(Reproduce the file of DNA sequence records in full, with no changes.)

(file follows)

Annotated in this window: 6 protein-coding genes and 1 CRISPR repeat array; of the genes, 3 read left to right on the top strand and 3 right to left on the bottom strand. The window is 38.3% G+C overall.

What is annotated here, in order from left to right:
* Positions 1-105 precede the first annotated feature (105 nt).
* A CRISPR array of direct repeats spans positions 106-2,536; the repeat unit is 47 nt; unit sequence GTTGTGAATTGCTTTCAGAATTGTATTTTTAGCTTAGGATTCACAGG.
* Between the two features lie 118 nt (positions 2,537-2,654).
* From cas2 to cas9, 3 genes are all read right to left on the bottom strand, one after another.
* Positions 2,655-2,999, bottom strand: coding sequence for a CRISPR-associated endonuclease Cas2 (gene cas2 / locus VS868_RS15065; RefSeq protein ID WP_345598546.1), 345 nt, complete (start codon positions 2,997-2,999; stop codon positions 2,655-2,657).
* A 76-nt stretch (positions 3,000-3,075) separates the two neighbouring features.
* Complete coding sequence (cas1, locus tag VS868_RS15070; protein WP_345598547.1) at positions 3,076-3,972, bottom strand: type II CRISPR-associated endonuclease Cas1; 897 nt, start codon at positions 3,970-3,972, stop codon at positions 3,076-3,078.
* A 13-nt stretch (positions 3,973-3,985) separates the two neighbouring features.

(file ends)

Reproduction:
Annotated in this window: 6 protein-coding genes and 1 CRISPR repeat array; of the genes, 3 read left to right on the top strand and 3 right to left on the bottom strand. The window is 38.3% G+C overall.

What is annotated here, in order from left to right:
* Positions 1-105 precede the first annotated feature (105 nt).
* A CRISPR array of direct repeats spans positions 106-2,536; the repeat unit is 47 nt; unit sequence GTTGTGAATTGCTTTCAGAATTGTATTTTTAGCTTAGGATTCACAGG.
* Between the two features lie 118 nt (positions 2,537-2,654).
* From cas2 to cas9, 3 genes are all read right to left on the bottom strand, one after another.
* Positions 2,655-2,999, bottom strand: coding sequence for a CRISPR-associated endonuclease Cas2 (gene cas2 / locus VS868_RS15065; RefSeq protein ID WP_345598546.1), 345 nt, complete (start codon positions 2,997-2,999; stop codon positions 2,655-2,657).
* A 76-nt stretch (positions 3,000-3,075) separates the two neighbouring features.
* Complete coding sequence (cas1, locus tag VS868_RS15070; protein WP_345598547.1) at positions 3,076-3,972, bottom strand: type II CRISPR-associated endonuclease Cas1; 897 nt, start codon at positions 3,970-3,972, stop codon at positions 3,076-3,078.
* A 13-nt stretch (positions 3,973-3,985) separates the two neighbouring features.